All in all, things proceeded about at the level I expected for this second week. On the templates, the second week creates a larger jump in intensities. I still am to go 2/fail. I also rated things so there’d be 1 more set per relevant exercise than last week’s session. And so, everything landed about where I would expect it to. Of course slight drop in reps, but relative to last week’s weight, at a level I’d expect (or just above). So all good there. Plus, with the added set it’s more volume than last week. All good.

That said, the biceps pain was there a bit. It didn’t affect the pressing that much, but more the ability to get things in position. For example, getting the DB’s in place for pressing was a little difficult because it needs the biceps for direct involvement to get them in place, then stability to keep them there. That wasn’t too happy, but things did go OK.

I’ve been spending a great deal of time working on things: tennis balls to muscle groups, foam roller, stretching, spending a lot of time to work the arms, delts, upper back. It just takes time. I also have realized my posture has gone into the can again, which I do believe contributes to this problem — the hunch, the rounded forward shoulders, etc.. I may be scheduling some time with a few gym folks to look into things a bit more. My goal isn’t to just manage the pain, but truly figure out where it’s coming from and why, so I can make the appropriate changes to avoid it. I’ve got a lot of data from before-times, and am collecting more now.

All in all tho, today rolled as well as I could expect. I won’t be rating things too high so I can keep volume about the same next week. What’s interesting about next week is the first 2 days go up, but the second two (deadlift day, bench day #2) actually go down — very light weights, and just triples. A small deload.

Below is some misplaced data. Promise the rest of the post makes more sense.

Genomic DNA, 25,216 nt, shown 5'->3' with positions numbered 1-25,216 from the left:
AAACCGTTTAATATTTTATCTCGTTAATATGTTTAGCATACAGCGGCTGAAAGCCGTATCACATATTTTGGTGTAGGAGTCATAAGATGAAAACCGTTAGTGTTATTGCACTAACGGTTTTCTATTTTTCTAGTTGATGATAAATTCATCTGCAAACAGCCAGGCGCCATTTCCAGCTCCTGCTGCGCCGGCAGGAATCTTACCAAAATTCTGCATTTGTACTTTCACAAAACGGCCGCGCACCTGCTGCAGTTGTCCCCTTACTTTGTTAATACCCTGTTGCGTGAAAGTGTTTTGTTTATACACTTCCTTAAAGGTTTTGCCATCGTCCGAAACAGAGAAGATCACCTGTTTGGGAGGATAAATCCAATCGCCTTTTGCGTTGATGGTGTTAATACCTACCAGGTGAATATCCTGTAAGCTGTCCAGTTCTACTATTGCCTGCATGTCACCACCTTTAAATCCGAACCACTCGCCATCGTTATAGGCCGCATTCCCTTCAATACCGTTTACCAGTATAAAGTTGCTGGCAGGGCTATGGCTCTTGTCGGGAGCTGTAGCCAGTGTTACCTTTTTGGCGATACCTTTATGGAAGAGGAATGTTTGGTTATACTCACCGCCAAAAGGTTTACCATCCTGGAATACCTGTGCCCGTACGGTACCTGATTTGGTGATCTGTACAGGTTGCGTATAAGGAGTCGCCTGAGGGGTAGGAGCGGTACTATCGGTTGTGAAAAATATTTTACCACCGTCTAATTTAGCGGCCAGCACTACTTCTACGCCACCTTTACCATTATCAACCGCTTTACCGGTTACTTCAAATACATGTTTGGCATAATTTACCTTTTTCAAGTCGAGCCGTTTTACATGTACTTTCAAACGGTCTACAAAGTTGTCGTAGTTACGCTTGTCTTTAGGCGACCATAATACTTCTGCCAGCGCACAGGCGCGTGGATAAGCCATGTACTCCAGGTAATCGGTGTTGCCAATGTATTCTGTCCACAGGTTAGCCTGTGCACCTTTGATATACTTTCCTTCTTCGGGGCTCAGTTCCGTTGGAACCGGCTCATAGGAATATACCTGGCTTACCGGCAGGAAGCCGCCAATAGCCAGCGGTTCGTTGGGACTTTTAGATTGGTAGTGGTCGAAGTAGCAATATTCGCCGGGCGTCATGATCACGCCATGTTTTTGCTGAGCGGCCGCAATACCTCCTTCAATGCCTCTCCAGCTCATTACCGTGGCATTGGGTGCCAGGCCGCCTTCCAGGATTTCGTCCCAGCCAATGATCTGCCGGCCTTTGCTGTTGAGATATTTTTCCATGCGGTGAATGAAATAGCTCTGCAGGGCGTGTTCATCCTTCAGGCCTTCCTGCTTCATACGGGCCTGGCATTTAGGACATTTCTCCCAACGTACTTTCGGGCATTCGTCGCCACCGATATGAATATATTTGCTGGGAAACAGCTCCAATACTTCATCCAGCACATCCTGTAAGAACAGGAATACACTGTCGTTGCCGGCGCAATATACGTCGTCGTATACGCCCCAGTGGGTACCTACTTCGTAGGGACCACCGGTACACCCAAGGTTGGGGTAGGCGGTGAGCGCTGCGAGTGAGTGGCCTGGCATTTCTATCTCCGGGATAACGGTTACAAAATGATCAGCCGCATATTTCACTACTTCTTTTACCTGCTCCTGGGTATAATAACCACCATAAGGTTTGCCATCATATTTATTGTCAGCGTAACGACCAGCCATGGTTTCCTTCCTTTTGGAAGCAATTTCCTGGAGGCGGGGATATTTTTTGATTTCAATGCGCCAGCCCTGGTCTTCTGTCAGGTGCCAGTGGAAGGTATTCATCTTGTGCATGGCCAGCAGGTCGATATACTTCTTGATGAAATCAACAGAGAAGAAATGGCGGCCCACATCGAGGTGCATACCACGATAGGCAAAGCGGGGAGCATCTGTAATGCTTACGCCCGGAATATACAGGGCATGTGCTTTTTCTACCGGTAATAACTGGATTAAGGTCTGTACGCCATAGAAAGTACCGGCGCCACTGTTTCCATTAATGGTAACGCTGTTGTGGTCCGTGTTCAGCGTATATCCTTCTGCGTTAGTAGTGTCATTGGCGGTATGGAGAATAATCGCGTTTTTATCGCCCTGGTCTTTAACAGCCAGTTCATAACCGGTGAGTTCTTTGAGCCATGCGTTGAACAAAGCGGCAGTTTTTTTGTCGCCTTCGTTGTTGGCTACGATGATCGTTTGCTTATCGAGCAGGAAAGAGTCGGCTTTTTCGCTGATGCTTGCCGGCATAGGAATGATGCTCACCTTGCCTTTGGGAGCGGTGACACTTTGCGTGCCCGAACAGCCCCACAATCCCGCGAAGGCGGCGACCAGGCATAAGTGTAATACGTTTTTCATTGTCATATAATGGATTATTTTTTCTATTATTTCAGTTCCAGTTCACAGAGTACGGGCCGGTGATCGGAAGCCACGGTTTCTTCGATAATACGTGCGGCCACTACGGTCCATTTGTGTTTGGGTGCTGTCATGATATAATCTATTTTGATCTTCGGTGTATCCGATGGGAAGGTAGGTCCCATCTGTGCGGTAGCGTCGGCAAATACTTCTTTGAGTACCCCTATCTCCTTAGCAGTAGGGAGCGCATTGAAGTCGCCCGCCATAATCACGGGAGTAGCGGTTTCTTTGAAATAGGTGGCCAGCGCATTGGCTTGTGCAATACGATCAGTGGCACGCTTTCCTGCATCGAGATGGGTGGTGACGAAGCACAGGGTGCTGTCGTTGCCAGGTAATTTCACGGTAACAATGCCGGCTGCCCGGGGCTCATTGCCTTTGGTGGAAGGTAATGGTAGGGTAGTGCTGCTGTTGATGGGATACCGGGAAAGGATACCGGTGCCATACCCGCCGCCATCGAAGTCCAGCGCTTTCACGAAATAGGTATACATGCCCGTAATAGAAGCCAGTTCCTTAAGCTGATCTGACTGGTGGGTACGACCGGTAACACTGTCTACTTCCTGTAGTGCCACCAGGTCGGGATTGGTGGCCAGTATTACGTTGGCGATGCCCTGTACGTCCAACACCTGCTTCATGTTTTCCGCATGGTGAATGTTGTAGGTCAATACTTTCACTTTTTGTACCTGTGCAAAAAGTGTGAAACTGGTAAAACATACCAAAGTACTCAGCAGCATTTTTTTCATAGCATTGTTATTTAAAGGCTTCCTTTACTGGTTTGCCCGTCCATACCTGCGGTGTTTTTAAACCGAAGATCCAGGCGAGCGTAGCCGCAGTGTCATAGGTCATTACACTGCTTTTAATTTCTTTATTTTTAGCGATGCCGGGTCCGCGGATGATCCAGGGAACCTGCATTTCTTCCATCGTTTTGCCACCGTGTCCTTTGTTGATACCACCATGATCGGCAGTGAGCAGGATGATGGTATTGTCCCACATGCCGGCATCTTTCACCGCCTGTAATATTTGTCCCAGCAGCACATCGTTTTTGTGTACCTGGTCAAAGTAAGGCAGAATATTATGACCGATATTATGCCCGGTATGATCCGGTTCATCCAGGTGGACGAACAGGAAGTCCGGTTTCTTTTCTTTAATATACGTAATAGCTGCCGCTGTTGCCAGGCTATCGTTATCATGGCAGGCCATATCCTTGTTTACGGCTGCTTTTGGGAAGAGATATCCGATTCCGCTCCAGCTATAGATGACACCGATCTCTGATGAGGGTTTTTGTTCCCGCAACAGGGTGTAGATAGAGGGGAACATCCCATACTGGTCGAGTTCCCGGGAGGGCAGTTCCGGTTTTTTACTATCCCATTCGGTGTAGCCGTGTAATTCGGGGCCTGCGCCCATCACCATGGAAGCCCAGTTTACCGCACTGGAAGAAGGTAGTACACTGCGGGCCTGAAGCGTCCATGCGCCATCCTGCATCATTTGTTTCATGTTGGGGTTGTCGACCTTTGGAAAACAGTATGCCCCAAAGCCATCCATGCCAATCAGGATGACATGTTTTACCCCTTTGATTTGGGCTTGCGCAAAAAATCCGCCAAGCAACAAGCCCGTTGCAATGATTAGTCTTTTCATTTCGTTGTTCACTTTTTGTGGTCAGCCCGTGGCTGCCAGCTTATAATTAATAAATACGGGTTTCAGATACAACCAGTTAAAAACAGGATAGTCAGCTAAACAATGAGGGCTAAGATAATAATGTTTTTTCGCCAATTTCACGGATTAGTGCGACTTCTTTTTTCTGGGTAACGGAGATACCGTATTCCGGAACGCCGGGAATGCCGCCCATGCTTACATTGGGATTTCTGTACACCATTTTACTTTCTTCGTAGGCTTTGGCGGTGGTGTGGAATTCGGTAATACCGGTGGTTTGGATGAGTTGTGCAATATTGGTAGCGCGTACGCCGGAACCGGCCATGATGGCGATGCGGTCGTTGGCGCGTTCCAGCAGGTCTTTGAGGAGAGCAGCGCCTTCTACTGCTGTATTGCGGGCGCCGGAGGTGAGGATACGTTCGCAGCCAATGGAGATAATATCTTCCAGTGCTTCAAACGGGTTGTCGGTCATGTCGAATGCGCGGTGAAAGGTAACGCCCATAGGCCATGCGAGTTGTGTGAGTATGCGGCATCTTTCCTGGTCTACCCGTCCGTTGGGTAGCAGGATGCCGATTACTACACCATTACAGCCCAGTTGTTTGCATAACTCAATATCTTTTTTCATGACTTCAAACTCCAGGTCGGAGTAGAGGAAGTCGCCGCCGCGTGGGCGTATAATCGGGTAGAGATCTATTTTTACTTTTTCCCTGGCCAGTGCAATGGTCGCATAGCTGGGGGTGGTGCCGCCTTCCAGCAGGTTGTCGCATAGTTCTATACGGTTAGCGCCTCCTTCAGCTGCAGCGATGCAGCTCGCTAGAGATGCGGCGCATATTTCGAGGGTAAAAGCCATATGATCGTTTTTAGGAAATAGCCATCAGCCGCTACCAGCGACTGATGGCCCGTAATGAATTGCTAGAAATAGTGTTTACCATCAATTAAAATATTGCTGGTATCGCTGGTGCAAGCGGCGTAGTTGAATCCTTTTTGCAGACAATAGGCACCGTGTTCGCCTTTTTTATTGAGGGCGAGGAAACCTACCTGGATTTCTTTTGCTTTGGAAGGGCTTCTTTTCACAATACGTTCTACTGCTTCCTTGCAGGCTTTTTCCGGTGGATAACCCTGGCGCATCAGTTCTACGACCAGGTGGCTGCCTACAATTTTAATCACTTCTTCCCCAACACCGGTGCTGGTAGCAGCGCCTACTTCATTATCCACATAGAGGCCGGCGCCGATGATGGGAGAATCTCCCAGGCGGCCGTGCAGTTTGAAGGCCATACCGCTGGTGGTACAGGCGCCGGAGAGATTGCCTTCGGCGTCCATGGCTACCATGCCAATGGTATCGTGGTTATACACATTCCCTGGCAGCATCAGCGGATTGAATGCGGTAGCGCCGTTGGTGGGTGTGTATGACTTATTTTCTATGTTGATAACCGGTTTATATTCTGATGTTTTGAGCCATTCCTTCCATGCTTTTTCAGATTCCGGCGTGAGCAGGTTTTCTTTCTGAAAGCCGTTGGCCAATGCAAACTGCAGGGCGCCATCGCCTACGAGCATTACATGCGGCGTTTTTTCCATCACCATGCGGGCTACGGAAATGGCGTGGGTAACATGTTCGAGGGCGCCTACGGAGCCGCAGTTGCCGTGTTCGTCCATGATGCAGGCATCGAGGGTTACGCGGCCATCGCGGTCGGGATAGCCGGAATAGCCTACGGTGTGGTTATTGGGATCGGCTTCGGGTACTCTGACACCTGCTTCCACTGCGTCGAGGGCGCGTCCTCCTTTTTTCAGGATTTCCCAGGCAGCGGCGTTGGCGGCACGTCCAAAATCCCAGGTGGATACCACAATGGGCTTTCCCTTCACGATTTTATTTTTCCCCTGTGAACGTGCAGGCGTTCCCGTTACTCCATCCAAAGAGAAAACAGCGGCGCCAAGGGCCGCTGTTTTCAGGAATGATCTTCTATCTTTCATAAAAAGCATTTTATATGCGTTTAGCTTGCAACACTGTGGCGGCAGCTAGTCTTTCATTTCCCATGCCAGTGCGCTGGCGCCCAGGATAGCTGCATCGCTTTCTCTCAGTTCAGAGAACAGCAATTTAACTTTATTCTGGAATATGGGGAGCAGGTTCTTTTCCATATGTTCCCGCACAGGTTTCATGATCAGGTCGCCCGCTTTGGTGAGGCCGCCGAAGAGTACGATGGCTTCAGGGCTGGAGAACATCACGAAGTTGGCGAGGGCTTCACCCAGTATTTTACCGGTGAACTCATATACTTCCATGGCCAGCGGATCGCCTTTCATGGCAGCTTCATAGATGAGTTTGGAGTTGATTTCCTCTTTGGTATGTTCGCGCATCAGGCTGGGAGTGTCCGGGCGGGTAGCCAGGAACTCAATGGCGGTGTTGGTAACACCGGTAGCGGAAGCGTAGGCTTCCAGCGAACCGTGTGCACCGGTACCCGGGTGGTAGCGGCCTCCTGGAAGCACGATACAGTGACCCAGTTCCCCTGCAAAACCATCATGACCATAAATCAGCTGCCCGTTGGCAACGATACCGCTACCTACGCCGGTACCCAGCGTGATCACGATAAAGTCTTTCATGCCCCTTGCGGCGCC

RP Powerlifting, Strength Cycle, week 2

  • Incline Bench Press
    • bar x 10
    • 135 x 5
    • 175 x 3
    • 205 x 8
    • 205 x 7
    • 205 x 6
  • DB Bench Press
    • 60e x 10
    • 95e x 8
    • 95e x 6
    • 95e x 6
  • Neutral-grip Pulldowns
    • 100 x 10
    • 160 x 10
    • 160 x 9
  • DB Lateral Raises
    • 30e x 10
    • 30e x 10
  • DB Hammer Curls
    • 25e x 10
    • 45e x 8
    • 45e x 8

2018-04-12 training log

Ah deadlifting. How I did miss you.

It does feel good to (conventional) deadlift again. It’s funny tho. My strength here is less than it has been, and on the one token that frustrates me. But if I actually look back over time, I’ve overall progressed in some way. With deadlifts in specific, I think my form/technique is better now than it’s ever been. I’m using that 5-step deadlift setup (see Alan Thrall video), and it’s really worked wonders. If nothing else, it provides me with a consistent approach to setup and the pull, and the bar path feels so much better. So yeah, maybe a step backwards, but overall there’s some sort of forward progression — so I’ll take it.

Just a few notes.